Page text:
The following article originally appeared in Institutional Crypto by CoinDesk, a free newsletter for the institutional market, with news and views on crypto infrastructure delivered every Tuesday.
We have all witnessed armies of “introducers” trolling around LinkedIn and Telegram advertising their access to buyers or sellers of bitcoin, coupled with hundreds of wannabe over-the-counter (OTC) trading desks whose only method of trading is to call wholesale market makers.
The irony of this is amazing, considering that one of the most important goals of bitcoin and other cryptocurrencies is to “eliminate middlemen” and remove frictional costs from the financial system. Today, however, bitcoin trading is done by more middlemen than in traditional finance, with the result that frictional trading costs are far higher than for non-digital assets.
Before delving into the silliness of the current market structure for trading crypto, it is important to note that I am a fervent believer in the potential for crypto to revolutionize the capital markets, eventually.
I have, on the record, stated that the ability of crypto market structure to support global capital formation and trading will eventually mean that all financial assets will trade digitally.
My reasoning is based on the ability of crypto exchanges, serving clients around the world, to trade the same asset against a variety of different currencies, cryptocurrencies or stablecoins. This can potentially eliminate a wide variety of intermediaries from markets that currently serve one geography trading in one currency per instrument. That being said, the current crypto OTC market is littered with intermediaries, all of whom extract their own commission.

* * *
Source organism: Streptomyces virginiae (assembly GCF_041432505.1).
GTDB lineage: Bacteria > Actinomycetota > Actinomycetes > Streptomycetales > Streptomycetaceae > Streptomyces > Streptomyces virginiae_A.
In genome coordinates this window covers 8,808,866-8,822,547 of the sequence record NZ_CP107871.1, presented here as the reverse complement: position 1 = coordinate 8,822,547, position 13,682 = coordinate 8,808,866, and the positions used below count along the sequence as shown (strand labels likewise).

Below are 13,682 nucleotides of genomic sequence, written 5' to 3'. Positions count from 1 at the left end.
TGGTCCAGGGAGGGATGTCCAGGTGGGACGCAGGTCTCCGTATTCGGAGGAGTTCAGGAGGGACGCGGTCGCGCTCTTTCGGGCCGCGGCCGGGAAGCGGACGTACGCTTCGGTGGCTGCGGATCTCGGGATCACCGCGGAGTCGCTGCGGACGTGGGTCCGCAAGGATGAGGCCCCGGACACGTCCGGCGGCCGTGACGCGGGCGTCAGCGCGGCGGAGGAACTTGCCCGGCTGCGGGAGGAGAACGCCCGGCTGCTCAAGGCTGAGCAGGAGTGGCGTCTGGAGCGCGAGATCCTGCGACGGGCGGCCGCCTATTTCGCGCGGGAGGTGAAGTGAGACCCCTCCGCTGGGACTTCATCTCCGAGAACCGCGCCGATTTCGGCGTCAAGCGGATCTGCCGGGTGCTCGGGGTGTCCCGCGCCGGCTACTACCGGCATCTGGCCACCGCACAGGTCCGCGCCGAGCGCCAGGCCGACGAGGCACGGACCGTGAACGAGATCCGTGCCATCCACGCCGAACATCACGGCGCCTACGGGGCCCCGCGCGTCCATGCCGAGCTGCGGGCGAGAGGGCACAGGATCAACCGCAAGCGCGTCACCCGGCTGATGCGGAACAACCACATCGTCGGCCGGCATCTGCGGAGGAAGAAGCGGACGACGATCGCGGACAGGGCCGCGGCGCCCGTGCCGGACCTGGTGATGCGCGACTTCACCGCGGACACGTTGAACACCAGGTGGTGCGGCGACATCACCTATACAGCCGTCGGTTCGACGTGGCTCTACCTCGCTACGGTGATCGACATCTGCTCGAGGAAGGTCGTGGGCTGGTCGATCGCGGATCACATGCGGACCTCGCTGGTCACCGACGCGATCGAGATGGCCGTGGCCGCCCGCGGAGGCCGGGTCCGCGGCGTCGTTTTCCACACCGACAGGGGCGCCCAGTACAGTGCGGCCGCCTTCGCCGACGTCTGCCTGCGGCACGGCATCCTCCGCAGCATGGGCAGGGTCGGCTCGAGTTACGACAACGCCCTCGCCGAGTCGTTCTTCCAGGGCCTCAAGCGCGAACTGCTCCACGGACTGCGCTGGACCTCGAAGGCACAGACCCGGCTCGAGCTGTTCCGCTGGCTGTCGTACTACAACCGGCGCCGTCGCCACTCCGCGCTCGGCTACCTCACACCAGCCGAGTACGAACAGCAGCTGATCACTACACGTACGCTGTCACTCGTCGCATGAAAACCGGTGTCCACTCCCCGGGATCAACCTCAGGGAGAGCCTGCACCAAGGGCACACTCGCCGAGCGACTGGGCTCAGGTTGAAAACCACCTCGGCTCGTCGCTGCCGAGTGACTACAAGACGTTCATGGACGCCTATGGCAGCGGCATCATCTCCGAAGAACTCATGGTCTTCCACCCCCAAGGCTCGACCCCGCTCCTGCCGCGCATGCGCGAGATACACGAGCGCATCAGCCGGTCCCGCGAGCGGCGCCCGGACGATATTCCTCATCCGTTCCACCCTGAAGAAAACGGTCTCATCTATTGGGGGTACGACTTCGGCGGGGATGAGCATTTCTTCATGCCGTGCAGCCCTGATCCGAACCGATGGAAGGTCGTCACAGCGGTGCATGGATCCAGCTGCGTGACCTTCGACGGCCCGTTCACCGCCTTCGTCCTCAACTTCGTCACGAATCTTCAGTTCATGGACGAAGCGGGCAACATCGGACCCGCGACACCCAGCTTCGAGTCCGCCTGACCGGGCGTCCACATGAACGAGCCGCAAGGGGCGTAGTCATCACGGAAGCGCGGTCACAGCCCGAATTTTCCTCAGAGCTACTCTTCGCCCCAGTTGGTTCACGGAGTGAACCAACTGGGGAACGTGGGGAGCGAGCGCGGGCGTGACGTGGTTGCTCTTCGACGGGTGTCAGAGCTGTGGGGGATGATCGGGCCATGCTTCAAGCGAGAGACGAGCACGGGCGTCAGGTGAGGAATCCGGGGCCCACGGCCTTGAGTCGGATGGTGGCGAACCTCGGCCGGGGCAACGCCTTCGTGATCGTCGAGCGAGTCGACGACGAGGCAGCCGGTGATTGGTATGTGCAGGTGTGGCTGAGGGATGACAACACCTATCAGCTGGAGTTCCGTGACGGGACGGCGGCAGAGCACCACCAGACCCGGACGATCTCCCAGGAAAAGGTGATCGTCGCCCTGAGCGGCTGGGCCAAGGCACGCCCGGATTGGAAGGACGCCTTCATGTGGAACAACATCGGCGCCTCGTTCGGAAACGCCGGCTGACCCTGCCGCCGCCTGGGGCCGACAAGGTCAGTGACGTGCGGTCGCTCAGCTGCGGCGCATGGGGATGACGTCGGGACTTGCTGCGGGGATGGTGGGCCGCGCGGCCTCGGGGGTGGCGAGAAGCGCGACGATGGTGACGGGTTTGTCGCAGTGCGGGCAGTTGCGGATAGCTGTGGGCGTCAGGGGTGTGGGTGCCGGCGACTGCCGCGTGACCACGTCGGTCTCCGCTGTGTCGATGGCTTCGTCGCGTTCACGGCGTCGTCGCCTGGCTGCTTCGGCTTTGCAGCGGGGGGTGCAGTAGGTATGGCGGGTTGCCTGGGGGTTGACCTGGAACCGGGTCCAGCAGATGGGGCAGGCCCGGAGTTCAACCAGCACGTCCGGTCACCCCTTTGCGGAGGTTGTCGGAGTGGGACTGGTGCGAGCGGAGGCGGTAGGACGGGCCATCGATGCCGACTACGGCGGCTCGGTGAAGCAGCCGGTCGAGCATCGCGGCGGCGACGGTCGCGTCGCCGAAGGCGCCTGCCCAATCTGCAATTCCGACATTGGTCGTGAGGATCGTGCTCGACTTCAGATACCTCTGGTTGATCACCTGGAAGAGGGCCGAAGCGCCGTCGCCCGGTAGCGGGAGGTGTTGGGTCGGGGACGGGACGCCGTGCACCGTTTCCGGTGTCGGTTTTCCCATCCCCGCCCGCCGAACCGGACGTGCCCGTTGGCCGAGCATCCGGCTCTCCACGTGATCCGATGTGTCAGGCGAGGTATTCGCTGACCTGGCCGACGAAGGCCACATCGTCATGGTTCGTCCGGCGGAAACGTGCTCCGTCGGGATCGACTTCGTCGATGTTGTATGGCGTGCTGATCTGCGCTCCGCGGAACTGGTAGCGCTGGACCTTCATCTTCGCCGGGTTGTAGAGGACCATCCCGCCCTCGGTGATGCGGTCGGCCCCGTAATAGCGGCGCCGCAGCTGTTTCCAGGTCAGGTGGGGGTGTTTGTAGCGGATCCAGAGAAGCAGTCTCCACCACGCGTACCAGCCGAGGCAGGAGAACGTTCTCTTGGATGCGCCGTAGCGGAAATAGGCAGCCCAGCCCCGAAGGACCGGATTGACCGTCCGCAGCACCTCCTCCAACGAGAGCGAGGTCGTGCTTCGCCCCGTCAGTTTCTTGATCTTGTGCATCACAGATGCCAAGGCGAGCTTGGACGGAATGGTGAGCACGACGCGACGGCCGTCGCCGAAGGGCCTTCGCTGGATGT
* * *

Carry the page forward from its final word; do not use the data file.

Consider the following workflow diagram that represents a typical transaction in crypto today:
In this example, the investor is “represented” by an introducer, who wins from among five introducers that all talk to that investor. The winner contacts five OTC desks to “source liquidity” for its client. One desk is chosen, and it, in turn, contacts three market makers and chooses one for the trade.
The market maker then gives the client a price, after checking where they believe they can trade the order; the transaction is done with the client and the market maker trades out of the position via an exchange.
This model is, of course, quite inefficient. Paying a commission or implied spread to four different counterparties makes little sense, but even worse is the fact that each of the OTC desks and market makers contacted knows about the order’s existence. This, in turn, makes it likely that the market would move before the trade is consummated, magnifying the cost to the investor.
All is not lost, however, as there are legitimate options for investors that want to trade efficiently. For example, the most sophisticated large wholesale market makers have built excellent systems for trading across exchanges and other market makers. In addition, agent desks with smart order routing systems are being established. From the perspective of investors, however, it can be hard to discern each firm’s real capabilities. That makes it difficult for investors to find the best trading desk to suit their needs.
My advice to investors is to ask the following questions when evaluating a trading firm:
1. Does it trade against my order flow as “principal”? (I.e., does it take the other side of the trade by committing their own capital?)